The expanding investments in people and the retracting investments in people precede the economic business cycle of boom or bust. In other words, when companies begin to re-invest in people, productivity increases, creativity soars, new products appear and new customers are engaged. When companies pull back on people investments, sales start to sag, productivity declines, product introductions slow to a trickle and soon the business falters. The faltering of business is usually obfuscated initially by the drive for efficiency and financial engineering of the books but the employees reflect the dropping corporate barometric pressure. Rumors fly, people begin to hang out at the water cooler to commiserate and speculate about what is going on. High Read more
Advice and opinion on improving collaboration and making teams successful.
In my “Cutter Predicts…” post for 2013, I briefly made the point that a picture/image of an asset is merely one form of representing a physical asset. With services like Instagram, The Fancy and Wisemarkit drawing our attention these days, it is natural to think in terms of photos and/or photo streams. However, I contended: The nature of the phenomenon we are examining here is not restricted to photos/images. Rather, it is generic. Regardless of the nature of your company’s assets, any information about them that flows through the “pipes” of your company is potentially a productive asset. It can be utilized (once an API is exposed) through an app store that mines the information Read more
Crowd sourcing, through various social media sites as well as commercial sites such as Amazon’s Mechanical Turk, has become a common form of collectively gathering knowledge. Though forms of professional collaboration, commonly known as concurrent engineering or concurrent collaboration, have been around for years, an emerging trend for both public- and private-sector businesses deviates from that concept in that knowledge is shared across corporate and business unit barriers and into an individual’s personal/professional network and beyond. Blogs and even message boards have been a basis for some of this activity; however more global efforts for specific problem solving approaches are taking place with amazing results. Consider Foldit. Foldit is a website developed to attract individuals Read more
Due to the uncertainty of our times, I’m going to make two predictions. First, the world will come to an end on December 21st, exactly as the Mayans DID NOT predict hundreds of years ago. Granted, the Mayan calendar runs out on the 21st but to be quite frank my calendar runs out every year on December 31st and the world has still gone on despite of that dire prediction. The Mayan calendar myth dates back to the mid-1970s, a time when we were seeing Sasquatches in every forest, aliens eviscerating cows in every farm field, and chariots of the gods in the skies of South America. At that time we were also doing prodigious Read more
Just as the monster Frankenstein was put together from pieces and parts of many people, so are some of the enterprise collaboration vendors. For example, Jive just acquired Meetings.io, and Producteev to add videoconferencing and task management. Salesforce.com is another vendor that is building a collaborative Frankenstein, as is VMware, and others. The idea is that as these vendors acquire smaller companies and fold them into their framework, they begin to add more and more collaborative functionality: IM, activity streams, integration with social networks (Facebook, Twitter, etc.), audio/video/data conferencing, online meetings (permanent or temporary). As each piece is added to the framework, unfortunately, the tools and the overall suites tend to become more complex, and require Read more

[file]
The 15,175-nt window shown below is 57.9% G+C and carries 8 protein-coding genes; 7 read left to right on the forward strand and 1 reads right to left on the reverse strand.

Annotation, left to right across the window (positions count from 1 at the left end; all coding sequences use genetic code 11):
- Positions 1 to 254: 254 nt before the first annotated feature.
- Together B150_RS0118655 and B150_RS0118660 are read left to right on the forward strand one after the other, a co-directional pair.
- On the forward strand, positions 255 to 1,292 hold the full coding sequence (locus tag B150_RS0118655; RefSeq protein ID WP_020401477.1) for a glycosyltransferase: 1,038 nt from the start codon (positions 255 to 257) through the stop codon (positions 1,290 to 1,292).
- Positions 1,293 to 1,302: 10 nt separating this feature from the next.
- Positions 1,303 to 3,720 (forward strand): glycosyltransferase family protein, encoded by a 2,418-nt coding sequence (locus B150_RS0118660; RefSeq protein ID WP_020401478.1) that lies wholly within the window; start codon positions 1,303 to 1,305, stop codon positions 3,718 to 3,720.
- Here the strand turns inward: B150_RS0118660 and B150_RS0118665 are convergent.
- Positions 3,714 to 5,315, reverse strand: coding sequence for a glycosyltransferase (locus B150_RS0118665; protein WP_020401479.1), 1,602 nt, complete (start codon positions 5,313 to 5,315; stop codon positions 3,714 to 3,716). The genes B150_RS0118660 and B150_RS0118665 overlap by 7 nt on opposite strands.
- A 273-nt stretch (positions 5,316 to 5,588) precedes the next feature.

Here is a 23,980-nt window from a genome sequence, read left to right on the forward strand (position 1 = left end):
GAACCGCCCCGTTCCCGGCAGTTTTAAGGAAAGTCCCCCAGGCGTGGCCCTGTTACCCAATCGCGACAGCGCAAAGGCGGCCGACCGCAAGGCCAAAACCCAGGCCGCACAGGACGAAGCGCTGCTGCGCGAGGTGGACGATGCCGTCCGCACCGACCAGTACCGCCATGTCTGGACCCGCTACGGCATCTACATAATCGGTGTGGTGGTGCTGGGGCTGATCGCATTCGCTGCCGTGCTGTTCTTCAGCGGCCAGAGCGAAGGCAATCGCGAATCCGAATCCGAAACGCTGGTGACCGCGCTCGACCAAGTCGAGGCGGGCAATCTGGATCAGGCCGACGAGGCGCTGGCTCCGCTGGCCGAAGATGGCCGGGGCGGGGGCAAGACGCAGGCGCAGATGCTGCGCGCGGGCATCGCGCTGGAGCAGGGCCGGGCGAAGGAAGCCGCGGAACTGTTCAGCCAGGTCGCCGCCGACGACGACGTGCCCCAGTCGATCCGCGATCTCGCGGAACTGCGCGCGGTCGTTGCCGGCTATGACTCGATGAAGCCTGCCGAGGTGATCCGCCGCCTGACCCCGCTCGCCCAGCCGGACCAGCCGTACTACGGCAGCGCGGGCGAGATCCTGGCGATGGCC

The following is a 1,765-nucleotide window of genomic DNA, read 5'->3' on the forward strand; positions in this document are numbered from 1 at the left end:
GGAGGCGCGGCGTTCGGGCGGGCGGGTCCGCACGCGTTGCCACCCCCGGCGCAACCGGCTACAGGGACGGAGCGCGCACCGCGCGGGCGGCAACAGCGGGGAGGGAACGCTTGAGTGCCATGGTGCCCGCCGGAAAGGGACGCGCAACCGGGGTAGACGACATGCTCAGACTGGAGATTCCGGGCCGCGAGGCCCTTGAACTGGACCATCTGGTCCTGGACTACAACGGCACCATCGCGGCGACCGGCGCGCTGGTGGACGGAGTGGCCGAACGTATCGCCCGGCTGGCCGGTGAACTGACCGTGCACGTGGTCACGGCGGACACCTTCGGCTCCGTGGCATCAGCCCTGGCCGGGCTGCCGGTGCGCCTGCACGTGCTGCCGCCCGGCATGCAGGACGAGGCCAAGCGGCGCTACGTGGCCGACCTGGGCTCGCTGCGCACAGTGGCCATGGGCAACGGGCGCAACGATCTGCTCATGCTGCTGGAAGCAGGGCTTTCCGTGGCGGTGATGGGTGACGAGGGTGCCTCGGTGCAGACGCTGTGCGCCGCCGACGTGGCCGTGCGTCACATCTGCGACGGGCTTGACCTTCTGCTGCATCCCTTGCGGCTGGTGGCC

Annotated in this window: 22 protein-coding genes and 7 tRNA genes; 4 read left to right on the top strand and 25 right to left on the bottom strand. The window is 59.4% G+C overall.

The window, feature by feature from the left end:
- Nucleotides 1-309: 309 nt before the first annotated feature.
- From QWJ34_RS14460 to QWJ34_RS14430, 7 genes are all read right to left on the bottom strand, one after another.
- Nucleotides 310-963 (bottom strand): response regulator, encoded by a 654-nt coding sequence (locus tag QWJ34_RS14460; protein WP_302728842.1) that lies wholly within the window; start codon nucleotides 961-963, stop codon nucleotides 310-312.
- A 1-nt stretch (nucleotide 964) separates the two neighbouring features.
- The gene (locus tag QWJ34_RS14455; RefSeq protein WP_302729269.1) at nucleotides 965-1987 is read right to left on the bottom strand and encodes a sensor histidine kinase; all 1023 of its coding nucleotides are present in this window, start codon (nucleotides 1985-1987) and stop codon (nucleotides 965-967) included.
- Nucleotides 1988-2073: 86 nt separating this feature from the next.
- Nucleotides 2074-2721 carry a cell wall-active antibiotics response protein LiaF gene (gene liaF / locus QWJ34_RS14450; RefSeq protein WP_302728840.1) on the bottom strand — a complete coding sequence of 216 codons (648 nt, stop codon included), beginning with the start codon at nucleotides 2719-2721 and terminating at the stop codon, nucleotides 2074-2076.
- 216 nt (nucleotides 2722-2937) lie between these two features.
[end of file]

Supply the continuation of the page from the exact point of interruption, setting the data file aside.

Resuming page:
“Several cracks have appeared in patent systems worldwide,” wrote Claude Baudoin in his Cutter IT Journal Call for Papers on IP, Innovation, and Collaboration. At the heart of the issue, he says, is the argument that the patent system discourages collaborative innovation among partners, and that in some domains this is hurting scientific, technical, economic and societal progress. (If you’re curious about some examples of such partnerships, check out Claude’s recent blog post.) Do you agree that the patent system is crumbling? Disagree? Have you had success — or failure — with IP sharing in cases where you’ve collaborated with a partner? How do you protect sensitive information while jointly innovating? The September 2012 issue of Cutter Read more
The argument that the current patent system discourages collaborative innovation among partners — hurting scientific, technical, economic, and societal progress — is gaining steam. At the core of this is the swift emergence of, “open innovation,” described by Henry Chesbrough in 2003 [Open Innovation: The New Imperative for Creating and Profiting from Technology. Harvard Business School Press]. In a concise and compelling 2010 paper, Prof. Bronwyn Hall of UC Berkeley and United Nations University in Maastricht, described how the open innovation movement has influenced some large companies, including IBM and Microsoft, to change how they handle the protection and sharing of intellectual property. She concluded by showing that in the leading-edge world of social media, Read more